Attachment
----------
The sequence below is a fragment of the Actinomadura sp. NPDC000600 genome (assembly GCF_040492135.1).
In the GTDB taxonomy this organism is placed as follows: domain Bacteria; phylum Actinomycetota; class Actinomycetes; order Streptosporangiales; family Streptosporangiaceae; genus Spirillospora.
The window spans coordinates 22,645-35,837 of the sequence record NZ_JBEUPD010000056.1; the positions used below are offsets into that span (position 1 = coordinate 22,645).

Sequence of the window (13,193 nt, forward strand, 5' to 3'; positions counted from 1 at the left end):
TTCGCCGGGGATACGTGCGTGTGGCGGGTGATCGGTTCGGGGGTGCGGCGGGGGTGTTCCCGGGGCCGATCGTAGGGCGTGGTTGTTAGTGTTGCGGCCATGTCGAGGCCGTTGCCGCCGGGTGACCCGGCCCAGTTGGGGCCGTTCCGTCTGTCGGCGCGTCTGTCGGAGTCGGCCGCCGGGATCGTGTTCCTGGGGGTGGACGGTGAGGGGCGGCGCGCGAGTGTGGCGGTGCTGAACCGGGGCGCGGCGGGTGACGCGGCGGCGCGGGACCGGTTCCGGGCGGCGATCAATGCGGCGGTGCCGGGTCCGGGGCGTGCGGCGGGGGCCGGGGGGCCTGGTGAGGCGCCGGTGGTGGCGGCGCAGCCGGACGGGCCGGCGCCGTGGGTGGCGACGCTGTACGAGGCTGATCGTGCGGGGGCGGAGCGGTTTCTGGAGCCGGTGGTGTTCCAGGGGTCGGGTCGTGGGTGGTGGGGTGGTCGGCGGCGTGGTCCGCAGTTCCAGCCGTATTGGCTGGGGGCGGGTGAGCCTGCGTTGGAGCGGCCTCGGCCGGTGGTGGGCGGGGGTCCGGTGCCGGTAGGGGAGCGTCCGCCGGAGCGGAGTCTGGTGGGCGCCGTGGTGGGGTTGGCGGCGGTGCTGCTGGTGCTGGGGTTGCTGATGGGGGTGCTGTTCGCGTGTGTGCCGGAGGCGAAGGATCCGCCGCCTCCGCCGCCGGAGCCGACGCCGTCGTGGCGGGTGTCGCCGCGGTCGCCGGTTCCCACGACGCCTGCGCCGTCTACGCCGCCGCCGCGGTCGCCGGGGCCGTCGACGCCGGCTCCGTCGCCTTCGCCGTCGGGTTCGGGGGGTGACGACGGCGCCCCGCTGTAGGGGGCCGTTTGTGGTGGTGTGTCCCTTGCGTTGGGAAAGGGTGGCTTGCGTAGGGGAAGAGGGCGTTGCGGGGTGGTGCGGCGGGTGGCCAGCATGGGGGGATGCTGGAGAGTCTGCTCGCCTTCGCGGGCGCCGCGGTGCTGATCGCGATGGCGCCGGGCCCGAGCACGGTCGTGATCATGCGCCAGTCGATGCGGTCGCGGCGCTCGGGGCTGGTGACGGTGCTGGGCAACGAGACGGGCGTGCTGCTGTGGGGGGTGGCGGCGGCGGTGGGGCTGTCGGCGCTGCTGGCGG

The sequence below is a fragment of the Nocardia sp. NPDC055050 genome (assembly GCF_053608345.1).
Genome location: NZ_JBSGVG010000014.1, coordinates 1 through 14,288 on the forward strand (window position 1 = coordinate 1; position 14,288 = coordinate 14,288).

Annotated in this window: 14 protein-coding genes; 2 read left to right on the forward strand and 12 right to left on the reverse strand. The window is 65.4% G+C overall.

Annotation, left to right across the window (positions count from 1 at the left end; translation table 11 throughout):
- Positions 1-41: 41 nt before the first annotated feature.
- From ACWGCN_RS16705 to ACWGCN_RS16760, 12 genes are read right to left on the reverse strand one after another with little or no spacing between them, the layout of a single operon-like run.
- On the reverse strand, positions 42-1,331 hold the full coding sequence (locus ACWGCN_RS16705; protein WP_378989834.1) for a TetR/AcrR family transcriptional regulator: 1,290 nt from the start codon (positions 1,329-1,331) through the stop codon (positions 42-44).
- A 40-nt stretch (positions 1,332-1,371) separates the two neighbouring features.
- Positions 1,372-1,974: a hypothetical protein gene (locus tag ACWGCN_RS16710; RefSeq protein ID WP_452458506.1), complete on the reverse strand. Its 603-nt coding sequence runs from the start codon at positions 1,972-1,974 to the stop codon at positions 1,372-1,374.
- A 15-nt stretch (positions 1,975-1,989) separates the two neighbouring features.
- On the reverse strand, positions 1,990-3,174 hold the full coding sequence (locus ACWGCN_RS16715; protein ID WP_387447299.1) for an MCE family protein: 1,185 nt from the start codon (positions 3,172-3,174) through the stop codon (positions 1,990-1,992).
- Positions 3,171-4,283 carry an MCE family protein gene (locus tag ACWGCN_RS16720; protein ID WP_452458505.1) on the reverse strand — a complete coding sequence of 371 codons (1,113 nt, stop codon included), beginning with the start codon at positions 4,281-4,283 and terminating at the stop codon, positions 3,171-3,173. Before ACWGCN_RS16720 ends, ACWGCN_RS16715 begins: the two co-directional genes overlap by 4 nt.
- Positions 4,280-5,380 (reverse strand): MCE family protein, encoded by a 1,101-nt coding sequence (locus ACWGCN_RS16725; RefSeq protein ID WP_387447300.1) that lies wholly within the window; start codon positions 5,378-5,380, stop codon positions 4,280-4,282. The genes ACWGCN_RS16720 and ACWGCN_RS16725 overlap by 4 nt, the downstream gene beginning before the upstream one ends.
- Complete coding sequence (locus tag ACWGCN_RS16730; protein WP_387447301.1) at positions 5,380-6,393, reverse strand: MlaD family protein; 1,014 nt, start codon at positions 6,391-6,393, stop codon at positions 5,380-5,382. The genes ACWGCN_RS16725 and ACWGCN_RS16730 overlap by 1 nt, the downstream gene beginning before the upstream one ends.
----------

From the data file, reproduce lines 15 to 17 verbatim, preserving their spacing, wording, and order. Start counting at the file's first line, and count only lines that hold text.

- A 15-nt stretch (positions 1,975-1,989) separates the two neighbouring features.
- On the reverse strand, positions 1,990-3,174 hold the full coding sequence (locus ACWGCN_RS16715; protein ID WP_387447299.1) for an MCE family protein: 1,185 nt from the start codon (positions 3,172-3,174) through the stop codon (positions 1,990-1,992).
- Positions 3,171-4,283 carry an MCE family protein gene (locus tag ACWGCN_RS16720; protein ID WP_452458505.1) on the reverse strand — a complete coding sequence of 371 codons (1,113 nt, stop codon included), beginning with the start codon at positions 4,281-4,283 and terminating at the stop codon, positions 3,171-3,173. Before ACWGCN_RS16720 ends, ACWGCN_RS16715 begins: the two co-directional genes overlap by 4 nt.